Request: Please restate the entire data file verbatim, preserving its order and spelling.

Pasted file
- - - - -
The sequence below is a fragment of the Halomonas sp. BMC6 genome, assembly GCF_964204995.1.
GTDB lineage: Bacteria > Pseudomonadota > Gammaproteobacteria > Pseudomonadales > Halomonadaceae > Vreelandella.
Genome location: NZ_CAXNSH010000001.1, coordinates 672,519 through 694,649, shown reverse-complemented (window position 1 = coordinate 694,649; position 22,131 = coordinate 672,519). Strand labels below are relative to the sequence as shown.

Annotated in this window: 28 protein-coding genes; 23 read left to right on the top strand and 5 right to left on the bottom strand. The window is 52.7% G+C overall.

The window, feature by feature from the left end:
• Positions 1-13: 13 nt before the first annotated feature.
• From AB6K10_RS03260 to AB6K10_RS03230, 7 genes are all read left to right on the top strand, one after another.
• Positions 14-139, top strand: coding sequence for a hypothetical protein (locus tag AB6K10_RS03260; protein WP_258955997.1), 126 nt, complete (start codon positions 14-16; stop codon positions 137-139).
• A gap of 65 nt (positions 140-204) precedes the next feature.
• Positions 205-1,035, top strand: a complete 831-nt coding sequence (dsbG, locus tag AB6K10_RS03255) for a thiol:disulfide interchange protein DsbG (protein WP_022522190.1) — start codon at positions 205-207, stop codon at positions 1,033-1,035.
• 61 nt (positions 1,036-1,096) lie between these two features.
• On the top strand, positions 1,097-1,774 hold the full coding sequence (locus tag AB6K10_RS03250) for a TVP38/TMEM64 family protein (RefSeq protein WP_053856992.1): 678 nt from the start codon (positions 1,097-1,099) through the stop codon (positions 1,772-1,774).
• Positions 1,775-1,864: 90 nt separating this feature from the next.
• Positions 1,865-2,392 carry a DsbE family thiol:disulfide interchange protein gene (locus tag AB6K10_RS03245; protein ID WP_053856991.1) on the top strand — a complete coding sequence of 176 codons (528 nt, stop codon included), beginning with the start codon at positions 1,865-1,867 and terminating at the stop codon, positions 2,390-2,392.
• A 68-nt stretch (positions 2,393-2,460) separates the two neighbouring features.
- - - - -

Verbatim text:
The sequence below is a fragment of the Halomonas sp. BMC6 genome, assembly GCF_964204995.1.
GTDB lineage: Bacteria > Pseudomonadota > Gammaproteobacteria > Pseudomonadales > Halomonadaceae > Vreelandella.
Genome location: NZ_CAXNSH010000001.1, coordinates 672,519 through 694,649, shown reverse-complemented (window position 1 = coordinate 694,649; position 22,131 = coordinate 672,519). Strand labels below are relative to the sequence as shown.

Annotated in this window: 28 protein-coding genes; 23 read left to right on the top strand and 5 right to left on the bottom strand. The window is 52.7% G+C overall.

The window, feature by feature from the left end:
• Positions 1-13: 13 nt before the first annotated feature.
• From AB6K10_RS03260 to AB6K10_RS03230, 7 genes are all read left to right on the top strand, one after another.
• Positions 14-139, top strand: coding sequence for a hypothetical protein (locus tag AB6K10_RS03260; protein WP_258955997.1), 126 nt, complete (start codon positions 14-16; stop codon positions 137-139).
• A gap of 65 nt (positions 140-204) precedes the next feature.
• Positions 205-1,035, top strand: a complete 831-nt coding sequence (dsbG, locus tag AB6K10_RS03255) for a thiol:disulfide interchange protein DsbG (protein WP_022522190.1) — start codon at positions 205-207, stop codon at positions 1,033-1,035.
• 61 nt (positions 1,036-1,096) lie between these two features.
• On the top strand, positions 1,097-1,774 hold the full coding sequence (locus tag AB6K10_RS03250) for a TVP38/TMEM64 family protein (RefSeq protein WP_053856992.1): 678 nt from the start codon (positions 1,097-1,099) through the stop codon (positions 1,772-1,774).
• Positions 1,775-1,864: 90 nt separating this feature from the next.
• Positions 1,865-2,392 carry a DsbE family thiol:disulfide interchange protein gene (locus tag AB6K10_RS03245; protein ID WP_053856991.1) on the top strand — a complete coding sequence of 176 codons (528 nt, stop codon included), beginning with the start codon at positions 1,865-1,867 and terminating at the stop codon, positions 2,390-2,392.
• A 68-nt stretch (positions 2,393-2,460) separates the two neighbouring features.